The Cement Garden – Ian McEwan

I am not in general much of a re-reader. I think it’s because with so many new books out there each week I always feel like I might be missing out on something. Every now and again though one of my previous favourite reads will take my fancy or seem to be calling to me and Ian McEwan’s debut novel ‘The Cement Garden’ which was recommended when I asked on twitter for a shirt dark read that might take a hold of me during a mini reading funk (yes I have had one of those already in 2011, fortunately it seems to have passed) and though I had read it I thought it might be just the ticket and indeed it was.

‘The Cement Garden’ is only 144 pages but it’s a book that certainly packs a punch. After the death of their mother Julie (17), Jack (15),  Sue (13) and Tom (6) decide, with their father already dead, that rather than be separated and go into care they will cover up their mother’s death by encasing her in cement in the basement. If you are thinking that this is a grim start (and I haven’t given much away as that’s very near the beginning) thinks get darker as the book progresses. Soon Jack begins to take the role of head of the house to a new level and the siblings begin to become aware of their own sexuality, which leads them to look at each other in a whole new light, including Julie’s dating of Derek which threatens the whole dynamic and leads to a rather dramatic dénouement.

To say much more would be to ruin what can occasionally be a jaw dropping and shocking read. Having read it before I thought the effect might not be so great on me, I was wrong. I found the atmosphere and the things that were left unsaid even more ominous than the first time round and actually more uncomfortable than the events that happen as the book progresses. At the same time it’s a fascinating look into the psyche of teenagers and young adults as they grow and indeed how they cope with death and their own mortality, though of course most teenagers don’t bury their mother, start to experiment in cross dressing or with their own siblings.

Some people will no doubt find this book distasteful. I’m not really someone who thinks you should always be sitting comfortably with a book and after all this is fiction. It’s incredibly written, the writing being taught to create the same atmosphere, and is well told and constructed. It’s dark as well as occasionally, and you might find this odd, being sometimes rather melodramatically comic. Even though you might not like the characters or what they do you won’t be able to stop yourself from routing for them as the novel goes on. Or maybe that’s just me? It’s a book thats horrifically gripping and will stay with you for weeks afterwards. 9.5/10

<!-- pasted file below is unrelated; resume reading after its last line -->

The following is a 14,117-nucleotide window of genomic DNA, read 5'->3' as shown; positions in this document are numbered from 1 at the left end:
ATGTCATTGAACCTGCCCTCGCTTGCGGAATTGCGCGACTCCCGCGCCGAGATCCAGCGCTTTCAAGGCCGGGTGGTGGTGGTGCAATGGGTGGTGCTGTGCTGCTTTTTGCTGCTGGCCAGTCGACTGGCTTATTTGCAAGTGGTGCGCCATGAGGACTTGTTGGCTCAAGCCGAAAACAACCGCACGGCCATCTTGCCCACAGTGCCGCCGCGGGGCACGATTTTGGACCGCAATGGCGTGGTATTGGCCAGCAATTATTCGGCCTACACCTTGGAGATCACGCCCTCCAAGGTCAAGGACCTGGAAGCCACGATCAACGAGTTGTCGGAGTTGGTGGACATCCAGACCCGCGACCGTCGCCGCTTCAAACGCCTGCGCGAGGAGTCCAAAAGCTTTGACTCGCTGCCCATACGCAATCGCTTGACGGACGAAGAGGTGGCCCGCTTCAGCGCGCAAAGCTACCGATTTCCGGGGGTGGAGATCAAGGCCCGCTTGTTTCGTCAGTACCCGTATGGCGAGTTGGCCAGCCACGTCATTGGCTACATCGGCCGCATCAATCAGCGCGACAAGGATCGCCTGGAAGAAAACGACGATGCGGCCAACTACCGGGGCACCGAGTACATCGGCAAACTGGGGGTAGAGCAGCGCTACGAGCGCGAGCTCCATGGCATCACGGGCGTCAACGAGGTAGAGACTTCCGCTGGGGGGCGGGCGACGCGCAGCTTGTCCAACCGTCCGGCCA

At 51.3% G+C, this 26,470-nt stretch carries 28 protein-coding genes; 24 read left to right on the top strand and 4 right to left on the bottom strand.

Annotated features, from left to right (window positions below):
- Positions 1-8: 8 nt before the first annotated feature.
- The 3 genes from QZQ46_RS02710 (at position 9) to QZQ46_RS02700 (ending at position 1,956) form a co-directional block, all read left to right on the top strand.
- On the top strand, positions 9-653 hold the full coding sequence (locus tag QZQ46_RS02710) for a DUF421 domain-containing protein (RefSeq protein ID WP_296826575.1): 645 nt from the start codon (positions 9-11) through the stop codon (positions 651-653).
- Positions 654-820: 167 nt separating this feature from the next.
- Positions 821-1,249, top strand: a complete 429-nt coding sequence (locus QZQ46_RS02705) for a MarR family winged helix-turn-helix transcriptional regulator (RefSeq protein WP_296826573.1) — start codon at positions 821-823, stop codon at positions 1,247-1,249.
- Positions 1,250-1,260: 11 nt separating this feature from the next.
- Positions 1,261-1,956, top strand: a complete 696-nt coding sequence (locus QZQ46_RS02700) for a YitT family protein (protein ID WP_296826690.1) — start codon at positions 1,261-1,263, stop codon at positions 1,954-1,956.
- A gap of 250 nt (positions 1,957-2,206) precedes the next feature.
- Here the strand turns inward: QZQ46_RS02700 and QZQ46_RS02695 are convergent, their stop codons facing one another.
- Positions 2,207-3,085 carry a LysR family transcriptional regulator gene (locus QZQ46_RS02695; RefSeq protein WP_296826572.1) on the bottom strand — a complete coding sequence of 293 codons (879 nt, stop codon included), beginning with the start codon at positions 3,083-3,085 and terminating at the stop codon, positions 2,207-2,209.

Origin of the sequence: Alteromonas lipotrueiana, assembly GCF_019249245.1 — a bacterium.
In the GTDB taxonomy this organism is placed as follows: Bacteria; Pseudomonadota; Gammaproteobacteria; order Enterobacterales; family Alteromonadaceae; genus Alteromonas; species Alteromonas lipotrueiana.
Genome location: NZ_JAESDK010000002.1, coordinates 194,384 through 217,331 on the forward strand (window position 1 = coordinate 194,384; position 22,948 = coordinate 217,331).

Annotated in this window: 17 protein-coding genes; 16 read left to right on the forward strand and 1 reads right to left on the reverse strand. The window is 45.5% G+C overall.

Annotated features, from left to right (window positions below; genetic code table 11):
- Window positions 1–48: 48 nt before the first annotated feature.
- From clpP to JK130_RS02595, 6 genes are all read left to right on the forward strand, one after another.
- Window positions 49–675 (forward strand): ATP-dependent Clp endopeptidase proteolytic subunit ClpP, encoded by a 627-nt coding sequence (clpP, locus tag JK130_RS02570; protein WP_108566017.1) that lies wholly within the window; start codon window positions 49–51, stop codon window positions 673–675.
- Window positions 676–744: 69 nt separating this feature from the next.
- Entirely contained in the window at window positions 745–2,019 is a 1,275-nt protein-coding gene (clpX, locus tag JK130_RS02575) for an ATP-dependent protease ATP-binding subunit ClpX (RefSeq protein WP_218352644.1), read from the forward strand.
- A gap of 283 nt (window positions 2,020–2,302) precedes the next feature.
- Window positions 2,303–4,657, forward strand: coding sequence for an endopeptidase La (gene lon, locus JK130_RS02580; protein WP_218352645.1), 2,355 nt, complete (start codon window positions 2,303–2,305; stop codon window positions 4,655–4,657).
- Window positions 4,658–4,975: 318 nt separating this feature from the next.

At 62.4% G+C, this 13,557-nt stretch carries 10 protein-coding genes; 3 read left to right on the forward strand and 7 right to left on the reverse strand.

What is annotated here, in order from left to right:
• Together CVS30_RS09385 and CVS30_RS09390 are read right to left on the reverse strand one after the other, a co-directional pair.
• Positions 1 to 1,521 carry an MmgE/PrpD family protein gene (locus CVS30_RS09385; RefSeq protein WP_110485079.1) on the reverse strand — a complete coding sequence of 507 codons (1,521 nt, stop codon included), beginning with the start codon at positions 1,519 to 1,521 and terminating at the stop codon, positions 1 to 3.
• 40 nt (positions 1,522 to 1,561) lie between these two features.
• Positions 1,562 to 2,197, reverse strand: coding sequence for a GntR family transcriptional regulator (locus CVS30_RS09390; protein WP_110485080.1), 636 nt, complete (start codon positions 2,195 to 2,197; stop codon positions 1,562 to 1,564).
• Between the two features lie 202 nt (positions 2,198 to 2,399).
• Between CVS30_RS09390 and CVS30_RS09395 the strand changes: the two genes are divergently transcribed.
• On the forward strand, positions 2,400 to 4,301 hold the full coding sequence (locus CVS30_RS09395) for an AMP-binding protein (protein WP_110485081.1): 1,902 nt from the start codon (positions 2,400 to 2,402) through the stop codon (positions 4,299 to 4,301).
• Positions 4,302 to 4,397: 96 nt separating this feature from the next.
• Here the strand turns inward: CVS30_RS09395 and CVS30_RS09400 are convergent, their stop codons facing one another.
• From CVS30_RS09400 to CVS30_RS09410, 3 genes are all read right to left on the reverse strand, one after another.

I would recommend you give this a whirl, be you a fan of McEwan or not, even if you think it might make for a rather uncomfortable read. I personally would like to see McEwan go back to his darker roots with his next novel as when he does bleak he des it with brilliance.

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24 Comments

Filed under Books of 2011, Ian McEwan, Vintage Books

24 responses to “The Cement Garden – Ian McEwan

  1. I can’t remember if I own this or not… I go back and forth with McEwan, loving some and loathing others. I think my favourite of the ones I’ve read is Black Dogs, so perhaps I should go back to more early McEwan?

    • I know a lot of people who have that love and loathe issue (maybe loathe is too strong) with differentMcEwan books. The only one I have floundered with, and still not managed to finish, is Saturday. One day though…

      I haven’t read Black Dogs yet, but I have it. I might turn to that one next on your recommendation.

  2. bev